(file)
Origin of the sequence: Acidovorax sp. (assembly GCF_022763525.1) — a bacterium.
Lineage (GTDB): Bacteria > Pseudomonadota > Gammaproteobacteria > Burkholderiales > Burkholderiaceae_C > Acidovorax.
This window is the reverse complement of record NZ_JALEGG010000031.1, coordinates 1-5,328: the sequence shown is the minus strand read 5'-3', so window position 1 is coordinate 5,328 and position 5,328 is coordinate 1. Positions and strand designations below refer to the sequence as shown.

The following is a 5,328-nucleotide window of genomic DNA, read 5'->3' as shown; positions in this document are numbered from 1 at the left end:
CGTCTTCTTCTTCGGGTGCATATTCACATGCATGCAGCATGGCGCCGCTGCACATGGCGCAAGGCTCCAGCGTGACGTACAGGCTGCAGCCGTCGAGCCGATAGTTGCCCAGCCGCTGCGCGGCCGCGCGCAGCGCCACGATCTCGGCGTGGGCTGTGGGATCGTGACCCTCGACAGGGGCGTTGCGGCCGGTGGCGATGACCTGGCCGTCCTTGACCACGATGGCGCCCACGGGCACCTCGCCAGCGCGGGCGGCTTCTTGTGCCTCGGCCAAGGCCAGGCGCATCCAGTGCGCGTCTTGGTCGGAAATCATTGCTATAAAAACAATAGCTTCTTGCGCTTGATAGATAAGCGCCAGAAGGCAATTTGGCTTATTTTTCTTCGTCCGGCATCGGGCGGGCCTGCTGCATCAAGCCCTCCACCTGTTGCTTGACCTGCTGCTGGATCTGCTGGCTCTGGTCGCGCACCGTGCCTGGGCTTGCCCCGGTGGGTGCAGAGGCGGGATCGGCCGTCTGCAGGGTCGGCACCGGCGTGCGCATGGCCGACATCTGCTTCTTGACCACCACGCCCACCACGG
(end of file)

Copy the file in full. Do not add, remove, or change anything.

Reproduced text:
Origin of the sequence: Acidovorax sp. (assembly GCF_022763525.1) — a bacterium.
Lineage (GTDB): Bacteria > Pseudomonadota > Gammaproteobacteria > Burkholderiales > Burkholderiaceae_C > Acidovorax.
This window is the reverse complement of record NZ_JALEGG010000031.1, coordinates 1-5,328: the sequence shown is the minus strand read 5'-3', so window position 1 is coordinate 5,328 and position 5,328 is coordinate 1. Positions and strand designations below refer to the sequence as shown.

The following is a 5,328-nucleotide window of genomic DNA, read 5'->3' as shown; positions in this document are numbered from 1 at the left end:
CGTCTTCTTCTTCGGGTGCATATTCACATGCATGCAGCATGGCGCCGCTGCACATGGCGCAAGGCTCCAGCGTGACGTACAGGCTGCAGCCGTCGAGCCGATAGTTGCCCAGCCGCTGCGCGGCCGCGCGCAGCGCCACGATCTCGGCGTGGGCTGTGGGATCGTGACCCTCGACAGGGGCGTTGCGGCCGGTGGCGATGACCTGGCCGTCCTTGACCACGATGGCGCCCACGGGCACCTCGCCAGCGCGGGCGGCTTCTTGTGCCTCGGCCAAGGCCAGGCGCATCCAGTGCGCGTCTTGGTCGGAAATCATTGCTATAAAAACAATAGCTTCTTGCGCTTGATAGATAAGCGCCAGAAGGCAATTTGGCTTATTTTTCTTCGTCCGGCATCGGGCGGGCCTGCTGCATCAAGCCCTCCACCTGTTGCTTGACCTGCTGCTGGATCTGCTGGCTCTGGTCGCGCACCGTGCCTGGGCTTGCCCCGGTGGGTGCAGAGGCGGGATCGGCCGTCTGCAGGGTCGGCACCGGCGTGCGCATGGCCGACATCTGCTTCTTGACCACCACGCCCACCACGG